Edmund Morris, 2010
Taken together, Edmund Morris's first two books about Theodore Roosevelt present the inspiring story of a man who develops and overcomes some significant personal limitations. For instance, Roosevelt was a sickly boy who worked tirelessly to make himself into an athlete and adventurer. That's not the "overcoming limitations" part. In the process of remaking himself, Roosevelt came to value masculinity above all else, and viewing the willingness to use physical force as masculine, became an unapologetic warmonger. But after personally fighting in the Spanish-American War he had helped to bring about, Roosevelt seemed to have gotten the bloodlust out of his system, and wound up winning the Nobel Peace Prize as president. That's the "overcoming limitations" part. Similarly, Roosevelt came from an aristocratic family and initially argued that measures such as a $2/day minimum wage were dangerous exercises in rewarding failure. He was one of the Republicans' chief attack dogs against William Jennings Bryan, whose populist economic proposals struck Roosevelt as demagoguery catering to envious losers. But after encountering hysterical pushback from the robber barons when he attempted to implement even the slightest check on corporate power, Roosevelt realized that the most dangerous threats to the nation were "malefactors of great wealth", winning Bryan's approval. The last pop-up note in my writeup of Theodore Rex noted that towards the end of his presidency, Roosevelt met with Bryan and deemed him "a wonderful man". "People change," I wrote.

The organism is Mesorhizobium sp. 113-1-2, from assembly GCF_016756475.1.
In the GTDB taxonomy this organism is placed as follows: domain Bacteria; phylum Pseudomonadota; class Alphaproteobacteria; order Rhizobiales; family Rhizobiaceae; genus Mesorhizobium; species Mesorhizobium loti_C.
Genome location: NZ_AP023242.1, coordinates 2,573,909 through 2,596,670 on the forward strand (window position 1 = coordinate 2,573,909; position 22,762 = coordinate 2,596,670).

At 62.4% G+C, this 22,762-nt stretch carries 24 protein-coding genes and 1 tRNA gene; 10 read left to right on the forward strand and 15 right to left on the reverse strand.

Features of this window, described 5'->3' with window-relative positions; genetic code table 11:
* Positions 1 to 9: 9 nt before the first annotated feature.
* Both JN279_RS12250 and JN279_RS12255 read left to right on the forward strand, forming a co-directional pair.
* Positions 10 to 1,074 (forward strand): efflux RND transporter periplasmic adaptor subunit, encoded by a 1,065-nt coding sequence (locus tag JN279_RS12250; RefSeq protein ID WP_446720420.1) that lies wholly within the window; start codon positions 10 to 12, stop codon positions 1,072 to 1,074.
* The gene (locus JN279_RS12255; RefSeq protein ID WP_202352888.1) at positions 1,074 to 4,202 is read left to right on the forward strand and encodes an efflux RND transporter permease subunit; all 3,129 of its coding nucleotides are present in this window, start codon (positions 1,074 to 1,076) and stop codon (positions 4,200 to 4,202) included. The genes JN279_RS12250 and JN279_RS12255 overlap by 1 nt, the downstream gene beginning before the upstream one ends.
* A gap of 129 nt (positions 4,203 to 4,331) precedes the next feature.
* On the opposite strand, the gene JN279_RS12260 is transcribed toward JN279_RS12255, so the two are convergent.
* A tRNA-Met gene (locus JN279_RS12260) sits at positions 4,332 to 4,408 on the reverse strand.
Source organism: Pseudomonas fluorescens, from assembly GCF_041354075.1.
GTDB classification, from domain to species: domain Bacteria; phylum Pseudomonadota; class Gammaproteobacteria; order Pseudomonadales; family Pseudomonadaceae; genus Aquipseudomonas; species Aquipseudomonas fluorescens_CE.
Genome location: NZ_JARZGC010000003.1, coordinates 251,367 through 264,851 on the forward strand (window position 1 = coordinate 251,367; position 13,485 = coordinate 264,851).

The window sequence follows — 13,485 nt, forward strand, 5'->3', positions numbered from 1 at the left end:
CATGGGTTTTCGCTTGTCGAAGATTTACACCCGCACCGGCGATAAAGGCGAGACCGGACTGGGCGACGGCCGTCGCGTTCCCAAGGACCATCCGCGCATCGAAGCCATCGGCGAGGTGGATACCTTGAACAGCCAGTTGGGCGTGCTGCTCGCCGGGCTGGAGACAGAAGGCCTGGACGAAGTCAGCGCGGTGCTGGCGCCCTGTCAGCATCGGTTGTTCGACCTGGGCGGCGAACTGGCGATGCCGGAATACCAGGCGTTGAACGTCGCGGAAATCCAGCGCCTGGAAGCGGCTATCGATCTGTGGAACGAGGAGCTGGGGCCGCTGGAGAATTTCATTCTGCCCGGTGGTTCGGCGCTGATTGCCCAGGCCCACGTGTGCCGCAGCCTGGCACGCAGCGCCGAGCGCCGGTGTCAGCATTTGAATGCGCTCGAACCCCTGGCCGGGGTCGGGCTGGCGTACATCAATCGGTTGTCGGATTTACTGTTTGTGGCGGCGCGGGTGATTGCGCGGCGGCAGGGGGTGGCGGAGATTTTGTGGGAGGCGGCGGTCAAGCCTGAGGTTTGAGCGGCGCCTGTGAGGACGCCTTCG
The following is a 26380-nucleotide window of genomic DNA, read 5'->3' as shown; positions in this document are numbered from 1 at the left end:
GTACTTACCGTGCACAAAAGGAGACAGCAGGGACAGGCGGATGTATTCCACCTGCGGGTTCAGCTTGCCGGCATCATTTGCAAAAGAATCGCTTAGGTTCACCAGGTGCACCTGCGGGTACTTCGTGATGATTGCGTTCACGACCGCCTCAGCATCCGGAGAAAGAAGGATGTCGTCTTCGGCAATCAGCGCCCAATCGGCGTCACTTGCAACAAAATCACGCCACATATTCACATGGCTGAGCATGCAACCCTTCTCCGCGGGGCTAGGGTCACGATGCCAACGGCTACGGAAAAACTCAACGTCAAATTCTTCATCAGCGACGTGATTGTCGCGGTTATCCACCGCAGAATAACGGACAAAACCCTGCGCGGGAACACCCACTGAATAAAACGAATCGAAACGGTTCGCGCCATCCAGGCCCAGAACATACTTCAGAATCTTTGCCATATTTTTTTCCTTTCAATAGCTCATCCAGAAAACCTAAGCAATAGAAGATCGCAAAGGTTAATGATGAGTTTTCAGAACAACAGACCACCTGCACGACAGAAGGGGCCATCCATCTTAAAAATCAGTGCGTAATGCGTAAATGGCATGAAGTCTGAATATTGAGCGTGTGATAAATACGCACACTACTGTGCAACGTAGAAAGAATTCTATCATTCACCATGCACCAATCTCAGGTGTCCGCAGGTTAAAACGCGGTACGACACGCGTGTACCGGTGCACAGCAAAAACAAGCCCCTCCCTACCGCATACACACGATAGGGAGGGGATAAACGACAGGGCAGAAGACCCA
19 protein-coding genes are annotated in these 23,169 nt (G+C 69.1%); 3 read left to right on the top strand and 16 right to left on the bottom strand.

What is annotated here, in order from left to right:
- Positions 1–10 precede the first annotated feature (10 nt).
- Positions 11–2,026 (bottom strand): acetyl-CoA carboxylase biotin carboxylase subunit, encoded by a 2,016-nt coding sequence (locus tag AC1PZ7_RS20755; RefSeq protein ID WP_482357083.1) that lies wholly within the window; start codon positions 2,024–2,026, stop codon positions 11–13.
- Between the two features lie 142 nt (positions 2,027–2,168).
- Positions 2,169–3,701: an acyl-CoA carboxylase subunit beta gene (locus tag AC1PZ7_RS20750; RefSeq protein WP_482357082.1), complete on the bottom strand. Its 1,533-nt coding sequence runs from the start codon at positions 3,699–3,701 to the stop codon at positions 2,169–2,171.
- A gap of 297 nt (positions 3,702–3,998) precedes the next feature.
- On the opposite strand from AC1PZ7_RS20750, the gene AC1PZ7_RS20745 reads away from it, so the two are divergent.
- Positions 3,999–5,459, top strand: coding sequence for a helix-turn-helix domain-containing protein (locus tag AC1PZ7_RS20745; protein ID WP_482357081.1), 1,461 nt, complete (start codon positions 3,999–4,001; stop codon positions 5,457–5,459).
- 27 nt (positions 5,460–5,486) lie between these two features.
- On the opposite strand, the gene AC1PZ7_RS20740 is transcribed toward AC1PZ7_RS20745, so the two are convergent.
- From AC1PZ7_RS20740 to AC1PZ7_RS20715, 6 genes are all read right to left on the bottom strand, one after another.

But do they?